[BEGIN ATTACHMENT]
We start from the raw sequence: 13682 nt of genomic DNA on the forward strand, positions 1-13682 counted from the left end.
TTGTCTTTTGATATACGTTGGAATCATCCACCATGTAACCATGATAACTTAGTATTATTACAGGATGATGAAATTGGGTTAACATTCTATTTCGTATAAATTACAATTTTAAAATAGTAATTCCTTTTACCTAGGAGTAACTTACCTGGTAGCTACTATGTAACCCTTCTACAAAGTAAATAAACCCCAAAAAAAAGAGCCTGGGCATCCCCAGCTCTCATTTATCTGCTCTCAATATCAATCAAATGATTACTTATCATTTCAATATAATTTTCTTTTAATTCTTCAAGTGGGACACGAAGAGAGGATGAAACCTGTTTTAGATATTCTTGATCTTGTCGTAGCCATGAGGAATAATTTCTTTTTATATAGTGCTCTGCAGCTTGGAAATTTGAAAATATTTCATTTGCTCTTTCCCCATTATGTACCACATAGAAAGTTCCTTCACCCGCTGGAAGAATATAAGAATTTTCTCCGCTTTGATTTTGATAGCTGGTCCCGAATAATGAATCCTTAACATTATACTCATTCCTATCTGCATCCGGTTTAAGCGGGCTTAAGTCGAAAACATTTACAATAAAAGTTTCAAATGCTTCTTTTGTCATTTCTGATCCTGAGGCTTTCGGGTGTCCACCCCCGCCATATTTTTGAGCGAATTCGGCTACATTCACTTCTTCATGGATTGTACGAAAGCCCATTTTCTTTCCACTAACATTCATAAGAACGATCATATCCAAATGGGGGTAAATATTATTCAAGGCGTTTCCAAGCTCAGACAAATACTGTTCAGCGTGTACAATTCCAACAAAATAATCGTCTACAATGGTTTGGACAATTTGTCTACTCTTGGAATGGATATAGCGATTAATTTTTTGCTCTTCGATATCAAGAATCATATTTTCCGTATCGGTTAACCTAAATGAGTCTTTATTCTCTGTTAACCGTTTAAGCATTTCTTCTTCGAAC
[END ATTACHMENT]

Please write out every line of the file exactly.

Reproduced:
We start from the raw sequence: 13682 nt of genomic DNA on the forward strand, positions 1-13682 counted from the left end.
TTGTCTTTTGATATACGTTGGAATCATCCACCATGTAACCATGATAACTTAGTATTATTACAGGATGATGAAATTGGGTTAACATTCTATTTCGTATAAATTACAATTTTAAAATAGTAATTCCTTTTACCTAGGAGTAACTTACCTGGTAGCTACTATGTAACCCTTCTACAAAGTAAATAAACCCCAAAAAAAAGAGCCTGGGCATCCCCAGCTCTCATTTATCTGCTCTCAATATCAATCAAATGATTACTTATCATTTCAATATAATTTTCTTTTAATTCTTCAAGTGGGACACGAAGAGAGGATGAAACCTGTTTTAGATATTCTTGATCTTGTCGTAGCCATGAGGAATAATTTCTTTTTATATAGTGCTCTGCAGCTTGGAAATTTGAAAATATTTCATTTGCTCTTTCCCCATTATGTACCACATAGAAAGTTCCTTCACCCGCTGGAAGAATATAAGAATTTTCTCCGCTTTGATTTTGATAGCTGGTCCCGAATAATGAATCCTTAACATTATACTCATTCCTATCTGCATCCGGTTTAAGCGGGCTTAAGTCGAAAACATTTACAATAAAAGTTTCAAATGCTTCTTTTGTCATTTCTGATCCTGAGGCTTTCGGGTGTCCACCCCCGCCATATTTTTGAGCGAATTCGGCTACATTCACTTCTTCATGGATTGTACGAAAGCCCATTTTCTTTCCACTAACATTCATAAGAACGATCATATCCAAATGGGGGTAAATATTATTCAAGGCGTTTCCAAGCTCAGACAAATACTGTTCAGCGTGTACAATTCCAACAAAATAATCGTCTACAATGGTTTGGACAATTTGTCTACTCTTGGAATGGATATAGCGATTAATTTTTTGCTCTTCGATATCAAGAATCATATTTTCCGTATCGGTTAACCTAAATGAGTCTTTATTCTCTGTTAACCGTTTAAGCATTTCTTCTTCGAAC